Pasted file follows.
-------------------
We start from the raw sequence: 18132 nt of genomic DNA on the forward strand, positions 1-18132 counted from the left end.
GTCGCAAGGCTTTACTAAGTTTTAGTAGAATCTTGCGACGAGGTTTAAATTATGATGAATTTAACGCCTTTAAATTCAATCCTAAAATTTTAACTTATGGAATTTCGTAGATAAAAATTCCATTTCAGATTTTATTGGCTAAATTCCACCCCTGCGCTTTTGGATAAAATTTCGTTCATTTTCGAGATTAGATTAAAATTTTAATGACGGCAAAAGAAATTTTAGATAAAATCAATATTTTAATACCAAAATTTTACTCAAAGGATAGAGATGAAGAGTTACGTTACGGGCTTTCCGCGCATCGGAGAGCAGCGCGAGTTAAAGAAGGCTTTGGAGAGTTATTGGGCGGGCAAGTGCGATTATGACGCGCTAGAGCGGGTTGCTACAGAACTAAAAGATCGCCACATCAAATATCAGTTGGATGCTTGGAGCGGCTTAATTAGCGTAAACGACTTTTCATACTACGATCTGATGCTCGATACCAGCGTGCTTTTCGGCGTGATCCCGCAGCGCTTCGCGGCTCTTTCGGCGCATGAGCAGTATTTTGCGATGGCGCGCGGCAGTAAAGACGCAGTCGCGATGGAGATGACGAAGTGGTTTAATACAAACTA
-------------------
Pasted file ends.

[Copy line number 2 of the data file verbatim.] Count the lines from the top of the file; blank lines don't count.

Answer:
GTCGCAAGGCTTTACTAAGTTTTAGTAGAATCTTGCGACGAGGTTTAAATTATGATGAATTTAACGCCTTTAAATTCAATCCTAAAATTTTAACTTATGGAATTTCGTAGATAAAAATTCCATTTCAGATTTTATTGGCTAAATTCCACCCCTGCGCTTTTGGATAAAATTTCGTTCATTTTCGAGATTAGATTAAAATTTTAATGACGGCAAAAGAAATTTTAGATAAAATCAATATTTTAATACCAAAATTTTACTCAAAGGATAGAGATGAAGAGTTACGTTACGGGCTTTCCGCGCATCGGAGAGCAGCGCGAGTTAAAGAAGGCTTTGGAGAGTTATTGGGCGGGCAAGTGCGATTATGACGCGCTAGAGCGGGTTGCTACAGAACTAAAAGATCGCCACATCAAATATCAGTTGGATGCTTGGAGCGGCTTAATTAGCGTAAACGACTTTTCATACTACGATCTGATGCTCGATACCAGCGTGCTTTTCGGCGTGATCCCGCAGCGCTTCGCGGCTCTTTCGGCGCATGAGCAGTATTTTGCGATGGCGCGCGGCAGTAAAGACGCAGTCGCGATGGAGATGACGAAGTGGTTTAATACAAACTA